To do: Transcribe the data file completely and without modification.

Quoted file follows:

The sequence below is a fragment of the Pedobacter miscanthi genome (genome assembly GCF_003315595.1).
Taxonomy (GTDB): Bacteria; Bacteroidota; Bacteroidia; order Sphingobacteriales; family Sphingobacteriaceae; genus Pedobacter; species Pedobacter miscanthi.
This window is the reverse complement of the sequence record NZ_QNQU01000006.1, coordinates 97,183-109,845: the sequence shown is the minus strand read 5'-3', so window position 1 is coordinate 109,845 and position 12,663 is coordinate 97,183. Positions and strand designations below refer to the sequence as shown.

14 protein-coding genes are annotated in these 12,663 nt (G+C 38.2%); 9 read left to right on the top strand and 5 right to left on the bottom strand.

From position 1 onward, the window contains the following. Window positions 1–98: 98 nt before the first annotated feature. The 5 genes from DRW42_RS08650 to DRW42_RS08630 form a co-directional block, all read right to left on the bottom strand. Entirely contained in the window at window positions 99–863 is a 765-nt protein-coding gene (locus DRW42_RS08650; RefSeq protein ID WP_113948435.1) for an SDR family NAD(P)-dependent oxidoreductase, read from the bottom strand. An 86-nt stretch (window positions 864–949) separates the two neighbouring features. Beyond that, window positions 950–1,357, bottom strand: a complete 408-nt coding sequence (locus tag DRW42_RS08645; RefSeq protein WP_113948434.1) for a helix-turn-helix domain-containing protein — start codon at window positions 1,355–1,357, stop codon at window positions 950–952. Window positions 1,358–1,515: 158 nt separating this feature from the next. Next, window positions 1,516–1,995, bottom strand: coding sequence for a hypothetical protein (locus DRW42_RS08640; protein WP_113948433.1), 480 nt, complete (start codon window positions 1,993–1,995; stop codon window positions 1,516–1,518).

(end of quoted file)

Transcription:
The sequence below is a fragment of the Pedobacter miscanthi genome (genome assembly GCF_003315595.1).
Taxonomy (GTDB): Bacteria; Bacteroidota; Bacteroidia; order Sphingobacteriales; family Sphingobacteriaceae; genus Pedobacter; species Pedobacter miscanthi.
This window is the reverse complement of the sequence record NZ_QNQU01000006.1, coordinates 97,183-109,845: the sequence shown is the minus strand read 5'-3', so window position 1 is coordinate 109,845 and position 12,663 is coordinate 97,183. Positions and strand designations below refer to the sequence as shown.

14 protein-coding genes are annotated in these 12,663 nt (G+C 38.2%); 9 read left to right on the top strand and 5 right to left on the bottom strand.

From position 1 onward, the window contains the following. Window positions 1–98: 98 nt before the first annotated feature. The 5 genes from DRW42_RS08650 to DRW42_RS08630 form a co-directional block, all read right to left on the bottom strand. Entirely contained in the window at window positions 99–863 is a 765-nt protein-coding gene (locus DRW42_RS08650; RefSeq protein ID WP_113948435.1) for an SDR family NAD(P)-dependent oxidoreductase, read from the bottom strand. An 86-nt stretch (window positions 864–949) separates the two neighbouring features. Beyond that, window positions 950–1,357, bottom strand: a complete 408-nt coding sequence (locus tag DRW42_RS08645; RefSeq protein WP_113948434.1) for a helix-turn-helix domain-containing protein — start codon at window positions 1,355–1,357, stop codon at window positions 950–952. Window positions 1,358–1,515: 158 nt separating this feature from the next. Next, window positions 1,516–1,995, bottom strand: coding sequence for a hypothetical protein (locus DRW42_RS08640; protein WP_113948433.1), 480 nt, complete (start codon window positions 1,993–1,995; stop codon window positions 1,516–1,518).